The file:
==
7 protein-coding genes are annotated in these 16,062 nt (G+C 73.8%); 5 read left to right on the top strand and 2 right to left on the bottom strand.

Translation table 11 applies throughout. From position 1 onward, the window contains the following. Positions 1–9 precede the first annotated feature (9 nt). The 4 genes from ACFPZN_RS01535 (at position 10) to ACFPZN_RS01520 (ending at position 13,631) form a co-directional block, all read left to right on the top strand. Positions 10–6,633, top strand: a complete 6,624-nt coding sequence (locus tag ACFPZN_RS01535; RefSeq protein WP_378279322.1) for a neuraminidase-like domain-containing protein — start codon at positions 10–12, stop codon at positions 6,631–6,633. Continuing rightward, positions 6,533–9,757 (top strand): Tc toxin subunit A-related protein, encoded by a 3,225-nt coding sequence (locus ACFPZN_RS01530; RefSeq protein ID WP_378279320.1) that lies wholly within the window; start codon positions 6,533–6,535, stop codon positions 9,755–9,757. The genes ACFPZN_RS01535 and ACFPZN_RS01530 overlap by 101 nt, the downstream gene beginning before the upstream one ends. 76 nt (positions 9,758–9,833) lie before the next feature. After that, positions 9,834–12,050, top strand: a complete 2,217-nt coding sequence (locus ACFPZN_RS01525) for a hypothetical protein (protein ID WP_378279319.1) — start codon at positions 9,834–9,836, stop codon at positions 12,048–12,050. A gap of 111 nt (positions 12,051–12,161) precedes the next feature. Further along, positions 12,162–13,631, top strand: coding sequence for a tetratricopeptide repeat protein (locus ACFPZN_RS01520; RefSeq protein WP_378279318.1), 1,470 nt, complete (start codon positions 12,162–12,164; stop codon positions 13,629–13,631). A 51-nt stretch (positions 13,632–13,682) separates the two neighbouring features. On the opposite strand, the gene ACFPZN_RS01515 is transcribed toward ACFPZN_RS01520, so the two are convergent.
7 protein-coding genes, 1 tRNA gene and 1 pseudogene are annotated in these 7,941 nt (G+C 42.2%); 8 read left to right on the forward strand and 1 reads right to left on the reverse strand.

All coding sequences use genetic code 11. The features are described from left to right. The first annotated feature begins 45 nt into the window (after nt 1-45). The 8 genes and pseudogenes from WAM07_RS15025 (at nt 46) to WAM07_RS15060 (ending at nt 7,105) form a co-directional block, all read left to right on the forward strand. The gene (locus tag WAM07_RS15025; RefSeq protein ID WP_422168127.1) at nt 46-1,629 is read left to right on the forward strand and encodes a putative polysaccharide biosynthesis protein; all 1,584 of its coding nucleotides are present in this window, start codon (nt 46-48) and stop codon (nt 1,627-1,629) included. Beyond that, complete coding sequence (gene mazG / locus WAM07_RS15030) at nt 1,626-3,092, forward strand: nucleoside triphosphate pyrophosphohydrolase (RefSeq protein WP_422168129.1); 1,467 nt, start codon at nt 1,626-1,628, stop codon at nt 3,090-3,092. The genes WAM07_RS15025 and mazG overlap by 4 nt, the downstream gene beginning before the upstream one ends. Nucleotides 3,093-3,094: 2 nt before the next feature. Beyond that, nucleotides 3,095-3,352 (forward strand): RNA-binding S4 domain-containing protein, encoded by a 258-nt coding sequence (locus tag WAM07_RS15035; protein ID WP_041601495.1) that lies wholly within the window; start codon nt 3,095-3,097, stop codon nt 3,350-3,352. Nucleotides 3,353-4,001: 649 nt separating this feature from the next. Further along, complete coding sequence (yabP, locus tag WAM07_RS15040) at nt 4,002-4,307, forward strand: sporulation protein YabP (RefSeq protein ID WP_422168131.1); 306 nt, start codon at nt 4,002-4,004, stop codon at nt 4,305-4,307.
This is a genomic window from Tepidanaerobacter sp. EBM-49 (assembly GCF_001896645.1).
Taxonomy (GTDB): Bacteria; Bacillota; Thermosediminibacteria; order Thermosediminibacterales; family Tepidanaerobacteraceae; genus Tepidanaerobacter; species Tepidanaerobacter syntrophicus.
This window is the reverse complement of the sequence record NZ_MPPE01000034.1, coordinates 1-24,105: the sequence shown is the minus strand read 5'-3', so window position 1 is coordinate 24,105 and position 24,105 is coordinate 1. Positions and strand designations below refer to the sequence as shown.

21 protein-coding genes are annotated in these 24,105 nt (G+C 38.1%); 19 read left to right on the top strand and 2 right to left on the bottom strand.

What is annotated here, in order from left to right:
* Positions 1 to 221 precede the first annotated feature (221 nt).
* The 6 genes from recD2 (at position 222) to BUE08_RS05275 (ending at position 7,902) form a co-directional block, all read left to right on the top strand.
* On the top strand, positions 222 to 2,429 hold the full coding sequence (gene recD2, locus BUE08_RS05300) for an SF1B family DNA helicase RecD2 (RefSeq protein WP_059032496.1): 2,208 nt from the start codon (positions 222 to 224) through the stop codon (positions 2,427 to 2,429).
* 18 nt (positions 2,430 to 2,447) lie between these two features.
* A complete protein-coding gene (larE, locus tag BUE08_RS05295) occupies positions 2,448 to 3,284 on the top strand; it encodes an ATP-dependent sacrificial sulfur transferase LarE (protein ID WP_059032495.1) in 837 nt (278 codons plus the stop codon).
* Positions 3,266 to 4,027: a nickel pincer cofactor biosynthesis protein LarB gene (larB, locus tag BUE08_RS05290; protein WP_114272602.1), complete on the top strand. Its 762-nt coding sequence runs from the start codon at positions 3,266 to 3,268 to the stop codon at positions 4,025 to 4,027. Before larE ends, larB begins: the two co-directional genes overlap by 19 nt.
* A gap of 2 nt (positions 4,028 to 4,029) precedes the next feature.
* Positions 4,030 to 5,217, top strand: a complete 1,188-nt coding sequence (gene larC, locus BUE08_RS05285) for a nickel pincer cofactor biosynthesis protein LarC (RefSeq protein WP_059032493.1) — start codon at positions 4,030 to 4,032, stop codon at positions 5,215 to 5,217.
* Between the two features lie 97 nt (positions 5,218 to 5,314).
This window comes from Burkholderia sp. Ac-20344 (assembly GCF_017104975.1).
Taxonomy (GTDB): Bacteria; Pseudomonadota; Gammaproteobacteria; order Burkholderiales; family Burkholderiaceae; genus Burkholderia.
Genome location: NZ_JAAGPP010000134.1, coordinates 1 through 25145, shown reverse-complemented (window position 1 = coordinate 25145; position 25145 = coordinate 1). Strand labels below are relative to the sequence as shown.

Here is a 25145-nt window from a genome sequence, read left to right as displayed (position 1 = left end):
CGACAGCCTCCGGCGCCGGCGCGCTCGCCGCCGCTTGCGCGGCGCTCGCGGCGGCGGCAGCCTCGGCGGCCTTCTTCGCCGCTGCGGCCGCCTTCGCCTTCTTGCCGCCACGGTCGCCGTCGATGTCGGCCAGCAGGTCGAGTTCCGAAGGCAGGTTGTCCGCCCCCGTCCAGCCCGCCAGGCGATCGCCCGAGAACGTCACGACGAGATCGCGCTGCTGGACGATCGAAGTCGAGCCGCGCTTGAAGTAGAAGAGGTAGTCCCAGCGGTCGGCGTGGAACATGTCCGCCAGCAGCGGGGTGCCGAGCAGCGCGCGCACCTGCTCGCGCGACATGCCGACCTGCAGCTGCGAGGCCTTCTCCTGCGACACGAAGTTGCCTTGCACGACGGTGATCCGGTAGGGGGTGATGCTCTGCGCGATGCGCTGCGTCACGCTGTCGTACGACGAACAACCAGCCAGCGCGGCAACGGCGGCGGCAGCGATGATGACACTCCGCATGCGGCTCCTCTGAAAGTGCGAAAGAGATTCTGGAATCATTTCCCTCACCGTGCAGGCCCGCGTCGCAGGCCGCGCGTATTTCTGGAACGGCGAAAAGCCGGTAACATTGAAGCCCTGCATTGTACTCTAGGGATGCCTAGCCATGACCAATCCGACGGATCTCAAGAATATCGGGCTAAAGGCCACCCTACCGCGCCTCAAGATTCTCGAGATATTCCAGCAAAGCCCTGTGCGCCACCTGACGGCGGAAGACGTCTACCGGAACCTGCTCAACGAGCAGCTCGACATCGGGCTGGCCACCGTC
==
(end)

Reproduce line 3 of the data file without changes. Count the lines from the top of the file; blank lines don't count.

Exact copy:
7 protein-coding genes, 1 tRNA gene and 1 pseudogene are annotated in these 7,941 nt (G+C 42.2%); 8 read left to right on the forward strand and 1 reads right to left on the reverse strand.